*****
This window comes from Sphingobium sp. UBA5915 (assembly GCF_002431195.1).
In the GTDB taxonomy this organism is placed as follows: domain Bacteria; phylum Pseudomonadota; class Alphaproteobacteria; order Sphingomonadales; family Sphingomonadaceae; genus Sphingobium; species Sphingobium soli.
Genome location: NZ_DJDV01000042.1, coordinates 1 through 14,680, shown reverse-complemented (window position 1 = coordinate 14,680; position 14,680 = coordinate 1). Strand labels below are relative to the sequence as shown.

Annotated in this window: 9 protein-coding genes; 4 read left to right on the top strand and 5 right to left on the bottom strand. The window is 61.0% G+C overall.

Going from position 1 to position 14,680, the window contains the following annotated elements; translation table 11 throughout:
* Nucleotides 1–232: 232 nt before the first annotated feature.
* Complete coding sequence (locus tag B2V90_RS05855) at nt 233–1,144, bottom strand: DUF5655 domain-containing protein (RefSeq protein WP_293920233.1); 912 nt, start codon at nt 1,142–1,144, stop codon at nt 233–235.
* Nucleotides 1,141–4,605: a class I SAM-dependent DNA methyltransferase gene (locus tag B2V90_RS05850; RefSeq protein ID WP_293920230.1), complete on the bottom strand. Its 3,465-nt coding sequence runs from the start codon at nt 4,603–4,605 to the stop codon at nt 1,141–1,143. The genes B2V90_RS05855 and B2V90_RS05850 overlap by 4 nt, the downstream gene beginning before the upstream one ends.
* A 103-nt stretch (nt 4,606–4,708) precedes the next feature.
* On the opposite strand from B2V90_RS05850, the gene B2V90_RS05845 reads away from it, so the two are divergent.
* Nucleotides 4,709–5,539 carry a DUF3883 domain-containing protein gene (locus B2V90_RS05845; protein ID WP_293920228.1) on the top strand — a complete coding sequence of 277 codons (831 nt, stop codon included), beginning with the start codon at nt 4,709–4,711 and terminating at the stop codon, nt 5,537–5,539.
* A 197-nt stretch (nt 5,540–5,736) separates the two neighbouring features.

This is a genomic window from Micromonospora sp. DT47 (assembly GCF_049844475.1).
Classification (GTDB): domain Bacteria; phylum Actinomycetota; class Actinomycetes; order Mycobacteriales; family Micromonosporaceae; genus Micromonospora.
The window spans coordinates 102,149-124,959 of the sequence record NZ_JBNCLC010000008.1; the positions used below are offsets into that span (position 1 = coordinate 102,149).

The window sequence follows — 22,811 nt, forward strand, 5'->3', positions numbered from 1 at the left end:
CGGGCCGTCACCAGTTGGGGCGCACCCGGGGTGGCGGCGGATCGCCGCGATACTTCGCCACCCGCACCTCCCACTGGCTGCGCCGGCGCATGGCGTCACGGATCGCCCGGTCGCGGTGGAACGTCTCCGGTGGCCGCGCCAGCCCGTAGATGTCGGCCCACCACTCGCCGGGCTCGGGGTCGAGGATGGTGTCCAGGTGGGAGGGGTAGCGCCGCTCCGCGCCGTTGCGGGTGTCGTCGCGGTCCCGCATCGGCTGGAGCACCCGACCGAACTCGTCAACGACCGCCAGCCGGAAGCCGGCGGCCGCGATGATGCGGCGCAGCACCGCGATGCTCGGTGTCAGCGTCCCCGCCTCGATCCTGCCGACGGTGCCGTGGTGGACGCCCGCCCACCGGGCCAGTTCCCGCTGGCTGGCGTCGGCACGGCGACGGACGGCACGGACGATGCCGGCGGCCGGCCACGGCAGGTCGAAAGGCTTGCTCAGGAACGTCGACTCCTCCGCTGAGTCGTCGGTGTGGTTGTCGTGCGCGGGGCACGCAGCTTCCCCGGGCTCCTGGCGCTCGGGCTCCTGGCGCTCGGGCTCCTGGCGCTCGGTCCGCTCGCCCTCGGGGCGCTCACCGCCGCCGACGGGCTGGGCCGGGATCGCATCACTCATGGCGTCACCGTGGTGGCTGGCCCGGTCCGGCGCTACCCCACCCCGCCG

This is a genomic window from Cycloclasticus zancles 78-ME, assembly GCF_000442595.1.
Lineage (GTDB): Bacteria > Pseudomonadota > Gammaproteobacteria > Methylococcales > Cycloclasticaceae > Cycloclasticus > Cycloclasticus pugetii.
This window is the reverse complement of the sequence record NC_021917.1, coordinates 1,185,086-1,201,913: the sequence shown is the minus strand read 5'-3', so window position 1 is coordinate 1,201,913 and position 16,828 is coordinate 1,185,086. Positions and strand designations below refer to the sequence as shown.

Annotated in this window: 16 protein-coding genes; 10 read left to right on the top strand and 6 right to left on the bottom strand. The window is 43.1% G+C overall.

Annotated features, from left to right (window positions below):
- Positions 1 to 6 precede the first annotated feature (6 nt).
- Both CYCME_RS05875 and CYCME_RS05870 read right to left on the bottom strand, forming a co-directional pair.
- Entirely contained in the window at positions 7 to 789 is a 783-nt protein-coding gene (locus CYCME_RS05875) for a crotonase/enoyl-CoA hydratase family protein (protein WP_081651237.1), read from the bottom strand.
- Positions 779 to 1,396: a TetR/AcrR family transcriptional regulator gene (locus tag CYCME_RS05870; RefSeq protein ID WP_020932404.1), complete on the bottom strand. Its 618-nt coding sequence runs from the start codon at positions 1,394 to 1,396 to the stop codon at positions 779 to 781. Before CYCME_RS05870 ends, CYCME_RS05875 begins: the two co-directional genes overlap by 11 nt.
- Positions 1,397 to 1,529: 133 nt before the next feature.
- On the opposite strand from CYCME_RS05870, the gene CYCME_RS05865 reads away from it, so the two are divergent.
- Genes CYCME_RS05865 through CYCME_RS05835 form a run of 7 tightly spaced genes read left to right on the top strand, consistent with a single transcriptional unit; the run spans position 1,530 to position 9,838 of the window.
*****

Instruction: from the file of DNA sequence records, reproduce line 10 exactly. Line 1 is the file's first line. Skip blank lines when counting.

* On the opposite strand from B2V90_RS05850, the gene B2V90_RS05845 reads away from it, so the two are divergent.